NATIONAL BUREAU OF ECONOMIC RESEARCH
NATIONAL BUREAU OF ECONOMIC RESEARCH

NBER Working Papers by Joshua Mitchell

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Working Papers

December 2016The Hidden Resources of Women Working Longer: Evidence from Linked Survey-Administrative Data
with C. Adam Bee: w22970
Despite women’s increased labor force attachment over the lifecycle, household surveys such as the Current Population Survey Annual Social and Economic Supplement (CPS ASEC) do not show increases in retirement income (pensions, 401(k)s, IRAs) for women at older ages. We use linked survey-administrative data to demonstrate that retirement incomes are considerably underreported in the CPS ASEC and that women’s economic progress at older ages has been substantially understated over the last quarter century. Specifically, the CPS ASEC shows median household income for women age 65-69 rose 21 percent since the late 1980s, while the administrative records show an increase of 58 percent. Survey biases in women’s own incomes appear largest for women with the longest work histories. We also exploit...

Forthcoming: The Hidden Resources of Women Working Longer: Evidence from Linked Survey-Administrative Data, C. Adam Bee, Joshua Mitchell. in Women Working Longer: Increased Employment at Older Ages, Goldin and Katz. 2017

The New Lifecycle of Women’s Employment: Disappearing Humps, Sagging Middles, Expanding Tops
with Claudia Goldin: w22913
A new lifecycle of women’s employment emerged with cohorts born in the 1950s. For prior cohorts, lifecycle employment had a hump shape; it increased from the twenties to the forties, hit a peak and then declined starting in the fifties. The new lifecycle of employment is initially high and flat, there is a dip in the middle and a phasing out that is more prolonged than for previous cohorts. The hump is gone, the middle is a bit sagging and the top has greatly expanded. We explore the increase in cumulative work experience for women from the 1930s to the 1970s birth cohorts using the SIPP and the HRS. We investigate the changing labor force impact of a birth event across cohorts and by education and also the impact of taking leave or quitting. We find greatly increased labor force experie...

Published: Claudia Goldin & Joshua Mitchell, 2017. "The New Life Cycle of Women's Employment: Disappearing Humps, Sagging Middles, Expanding Tops," Journal of Economic Perspectives, American Economic Association, vol. 31(1), pages 161-182, Winter. citation courtesy of

December 2009Taxes and Time Allocation: Evidence from Single Women
with Alexander M. Gelber: w15583
Hundreds of papers have investigated how incentives and policies affect hours worked in the market. This paper examines how income taxes affect time allocation in the other two-thirds of the day. Using the Panel Study of Income Dynamics from 1975 to 2004, we analyze the response of single women's housework, labor supply, and other time to variation in tax and transfer schedules across income levels, number of children, states, and time. We find that when the economic reward to participating in the labor force increases, market work increases and housework decreases, with the decrease in housework accounting for approximately two-thirds of the increase in market work. Analysis of repeated cross-sections of time diary data from 1975 to 2004 shows that changes in "home production" account...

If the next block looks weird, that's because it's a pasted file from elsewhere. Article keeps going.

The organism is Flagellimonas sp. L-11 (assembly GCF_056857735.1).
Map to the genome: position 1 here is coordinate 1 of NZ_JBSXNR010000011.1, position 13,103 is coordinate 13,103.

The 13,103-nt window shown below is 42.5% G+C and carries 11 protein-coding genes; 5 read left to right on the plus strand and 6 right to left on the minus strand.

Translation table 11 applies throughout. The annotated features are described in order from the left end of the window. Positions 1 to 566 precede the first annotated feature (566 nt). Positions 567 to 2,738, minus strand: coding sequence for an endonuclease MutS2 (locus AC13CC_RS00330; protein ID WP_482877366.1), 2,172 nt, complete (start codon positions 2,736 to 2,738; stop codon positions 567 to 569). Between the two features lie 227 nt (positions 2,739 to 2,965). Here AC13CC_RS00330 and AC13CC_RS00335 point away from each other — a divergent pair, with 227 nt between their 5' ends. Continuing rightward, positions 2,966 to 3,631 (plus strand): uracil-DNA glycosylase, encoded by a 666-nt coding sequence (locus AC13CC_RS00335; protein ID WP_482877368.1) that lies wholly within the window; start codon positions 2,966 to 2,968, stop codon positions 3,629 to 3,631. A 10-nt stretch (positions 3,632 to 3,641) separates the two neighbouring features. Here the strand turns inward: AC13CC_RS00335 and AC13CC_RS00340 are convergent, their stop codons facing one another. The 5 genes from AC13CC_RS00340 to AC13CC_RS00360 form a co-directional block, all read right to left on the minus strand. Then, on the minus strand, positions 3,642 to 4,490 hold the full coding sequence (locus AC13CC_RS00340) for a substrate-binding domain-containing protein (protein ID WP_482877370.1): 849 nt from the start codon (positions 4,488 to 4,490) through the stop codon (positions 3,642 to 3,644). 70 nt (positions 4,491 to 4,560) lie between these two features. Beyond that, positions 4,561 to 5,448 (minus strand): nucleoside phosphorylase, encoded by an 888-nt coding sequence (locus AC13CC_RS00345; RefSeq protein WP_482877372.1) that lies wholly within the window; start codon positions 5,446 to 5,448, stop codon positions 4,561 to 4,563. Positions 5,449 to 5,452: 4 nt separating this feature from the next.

Published: Taxes and Time Allocation: Evidence from Single Women and Men, with Joshua W. Mitchell, Review of Economic Studies 2012, 79(3), 863-897 (lead article; earlier version circulated as NBER Working Paper 15583, "Taxes and Time Allocation: Evidence from Single Women").

September 2007The Role of Religious and Social Organizations in the Lives of Disadvantaged Youth
with Rajeev Dehejia, Thomas DeLeire, Erzo F.P. Luttmer: w13369
This paper examines whether participation in religious or other social organizations can help offset the negative effects of growing up in a disadvantaged environment. Using the National Survey of Families and Households, we collect measures of disadvantage as well as parental involvement with religious and other social organizations when the youth were ages 3 to 19 and we observe their outcomes 13 to 15 years later. We consider a range of definitions of disadvantage in childhood (family income and poverty measures, family characteristics including parental education, and child characteristics including parental assessments of the child) and a range of outcome measures in adulthood (including education, income, and measures of health and psychological wellbeing). Overall, we find strong...

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